This Valentine’s Day, more of us than ever will be looking for love online. And if recent studies are any guide, relatively few women on mainstream dating sites will bother to respond to overtures from men of Asian descent. Likewise, black women will be disproportionately snubbed by men of all races. Yes, even though America has been flirting intensely with a postracial label for some time, color blindness is not upheld as an ideal in the realm of online romance. On some sites, it’s not even an option.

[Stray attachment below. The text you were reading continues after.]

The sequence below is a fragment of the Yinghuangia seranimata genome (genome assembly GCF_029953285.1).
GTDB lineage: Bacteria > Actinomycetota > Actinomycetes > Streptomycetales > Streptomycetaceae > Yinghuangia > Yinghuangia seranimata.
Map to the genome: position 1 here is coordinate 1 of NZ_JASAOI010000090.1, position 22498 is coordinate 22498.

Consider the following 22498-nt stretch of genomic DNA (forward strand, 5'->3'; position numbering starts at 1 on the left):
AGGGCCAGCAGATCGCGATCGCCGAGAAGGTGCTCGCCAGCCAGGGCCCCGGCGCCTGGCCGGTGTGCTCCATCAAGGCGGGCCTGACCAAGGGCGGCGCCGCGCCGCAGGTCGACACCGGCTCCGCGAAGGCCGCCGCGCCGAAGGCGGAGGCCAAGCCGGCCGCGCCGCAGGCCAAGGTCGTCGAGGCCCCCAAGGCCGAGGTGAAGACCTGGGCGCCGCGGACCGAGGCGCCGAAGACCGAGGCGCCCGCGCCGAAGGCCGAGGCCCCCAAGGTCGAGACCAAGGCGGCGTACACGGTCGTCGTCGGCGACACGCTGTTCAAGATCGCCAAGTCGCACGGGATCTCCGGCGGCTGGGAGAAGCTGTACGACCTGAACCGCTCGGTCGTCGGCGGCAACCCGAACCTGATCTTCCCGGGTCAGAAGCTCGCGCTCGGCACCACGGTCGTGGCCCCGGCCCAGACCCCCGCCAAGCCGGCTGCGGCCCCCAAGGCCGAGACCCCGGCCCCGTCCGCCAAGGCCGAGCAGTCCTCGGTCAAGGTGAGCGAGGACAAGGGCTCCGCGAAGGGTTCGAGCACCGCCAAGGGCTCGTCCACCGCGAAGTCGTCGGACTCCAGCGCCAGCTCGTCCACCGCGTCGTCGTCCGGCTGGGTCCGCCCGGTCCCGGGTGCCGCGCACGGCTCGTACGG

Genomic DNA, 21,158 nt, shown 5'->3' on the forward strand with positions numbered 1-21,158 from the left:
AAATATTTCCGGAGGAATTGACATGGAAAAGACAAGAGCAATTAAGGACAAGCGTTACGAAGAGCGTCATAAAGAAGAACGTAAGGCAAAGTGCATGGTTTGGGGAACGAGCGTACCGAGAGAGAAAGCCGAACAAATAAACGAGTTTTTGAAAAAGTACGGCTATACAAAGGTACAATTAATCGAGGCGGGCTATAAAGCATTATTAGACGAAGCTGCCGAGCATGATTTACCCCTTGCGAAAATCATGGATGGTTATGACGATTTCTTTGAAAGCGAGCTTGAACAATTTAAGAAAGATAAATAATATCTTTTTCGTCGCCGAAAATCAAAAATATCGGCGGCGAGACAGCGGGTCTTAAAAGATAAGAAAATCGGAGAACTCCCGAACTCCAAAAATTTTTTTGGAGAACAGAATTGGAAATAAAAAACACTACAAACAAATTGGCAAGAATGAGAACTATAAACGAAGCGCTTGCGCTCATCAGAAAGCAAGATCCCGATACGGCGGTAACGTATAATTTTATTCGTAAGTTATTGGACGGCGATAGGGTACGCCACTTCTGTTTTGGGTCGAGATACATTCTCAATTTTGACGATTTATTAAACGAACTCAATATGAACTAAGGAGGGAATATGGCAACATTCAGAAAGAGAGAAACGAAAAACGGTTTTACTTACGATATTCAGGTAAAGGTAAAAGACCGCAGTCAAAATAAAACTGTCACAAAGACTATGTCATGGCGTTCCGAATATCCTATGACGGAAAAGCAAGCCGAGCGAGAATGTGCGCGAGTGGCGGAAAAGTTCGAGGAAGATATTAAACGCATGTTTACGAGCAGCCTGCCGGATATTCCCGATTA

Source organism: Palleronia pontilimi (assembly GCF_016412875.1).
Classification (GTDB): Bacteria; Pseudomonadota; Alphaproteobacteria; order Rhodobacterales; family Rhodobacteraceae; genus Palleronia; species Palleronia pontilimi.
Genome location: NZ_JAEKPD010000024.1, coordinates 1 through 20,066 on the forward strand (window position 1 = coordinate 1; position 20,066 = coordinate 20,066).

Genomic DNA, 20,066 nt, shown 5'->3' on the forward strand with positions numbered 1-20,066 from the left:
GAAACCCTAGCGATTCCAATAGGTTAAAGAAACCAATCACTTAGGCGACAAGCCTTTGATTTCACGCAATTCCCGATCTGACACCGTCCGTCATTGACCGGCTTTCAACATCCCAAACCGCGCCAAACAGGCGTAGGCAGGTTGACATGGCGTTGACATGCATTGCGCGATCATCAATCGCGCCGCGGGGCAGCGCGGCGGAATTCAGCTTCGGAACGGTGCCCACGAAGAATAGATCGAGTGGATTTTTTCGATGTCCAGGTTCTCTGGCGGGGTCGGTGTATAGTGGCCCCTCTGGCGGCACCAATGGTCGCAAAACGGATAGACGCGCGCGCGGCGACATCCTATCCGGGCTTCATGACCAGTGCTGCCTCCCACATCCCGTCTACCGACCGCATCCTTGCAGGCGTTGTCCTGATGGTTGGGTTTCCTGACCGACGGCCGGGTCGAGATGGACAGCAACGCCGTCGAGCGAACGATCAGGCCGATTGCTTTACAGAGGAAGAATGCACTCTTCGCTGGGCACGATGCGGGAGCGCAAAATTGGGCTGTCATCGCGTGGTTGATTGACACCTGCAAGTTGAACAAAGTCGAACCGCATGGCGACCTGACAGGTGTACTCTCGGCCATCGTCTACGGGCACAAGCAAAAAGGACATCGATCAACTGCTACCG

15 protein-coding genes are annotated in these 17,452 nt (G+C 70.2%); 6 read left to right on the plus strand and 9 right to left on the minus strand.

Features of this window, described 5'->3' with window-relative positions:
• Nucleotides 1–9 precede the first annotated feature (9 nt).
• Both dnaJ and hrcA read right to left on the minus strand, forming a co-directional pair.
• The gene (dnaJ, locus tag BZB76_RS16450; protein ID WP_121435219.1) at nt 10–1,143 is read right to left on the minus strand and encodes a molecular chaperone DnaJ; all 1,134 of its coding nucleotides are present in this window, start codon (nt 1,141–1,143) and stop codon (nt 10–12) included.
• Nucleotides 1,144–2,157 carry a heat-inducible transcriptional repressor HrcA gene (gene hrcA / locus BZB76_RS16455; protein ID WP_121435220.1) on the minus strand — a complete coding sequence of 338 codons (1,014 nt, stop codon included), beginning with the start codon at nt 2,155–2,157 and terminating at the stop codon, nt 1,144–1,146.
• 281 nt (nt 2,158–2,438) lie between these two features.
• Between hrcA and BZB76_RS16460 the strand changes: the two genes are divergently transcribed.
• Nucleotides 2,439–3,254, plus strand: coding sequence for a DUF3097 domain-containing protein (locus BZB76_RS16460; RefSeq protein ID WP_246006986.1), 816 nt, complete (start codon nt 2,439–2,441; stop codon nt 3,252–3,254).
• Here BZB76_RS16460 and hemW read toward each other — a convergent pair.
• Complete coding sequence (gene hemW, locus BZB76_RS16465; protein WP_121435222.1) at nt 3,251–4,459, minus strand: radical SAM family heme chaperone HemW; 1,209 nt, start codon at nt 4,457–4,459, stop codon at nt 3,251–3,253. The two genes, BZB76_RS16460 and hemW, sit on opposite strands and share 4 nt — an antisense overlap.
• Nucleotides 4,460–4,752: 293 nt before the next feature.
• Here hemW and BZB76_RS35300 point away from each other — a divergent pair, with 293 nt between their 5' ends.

Chemistry.com requires users to identify their ethnicity; like eHarmony, it considers members’ racial preferences when suggesting matches. Match.com lets users filter their searches by race. The site’s profiles include space to indicate interest (or lack thereof) in various racial and ethnic groups. But after Jennifer House, a black woman in Los Angeles, perused one too many profiles only to find the guys had checked off every box except African American, she changed her strategy. “Now I look at that section first so as not to get my hopes up,” she says. Continue reading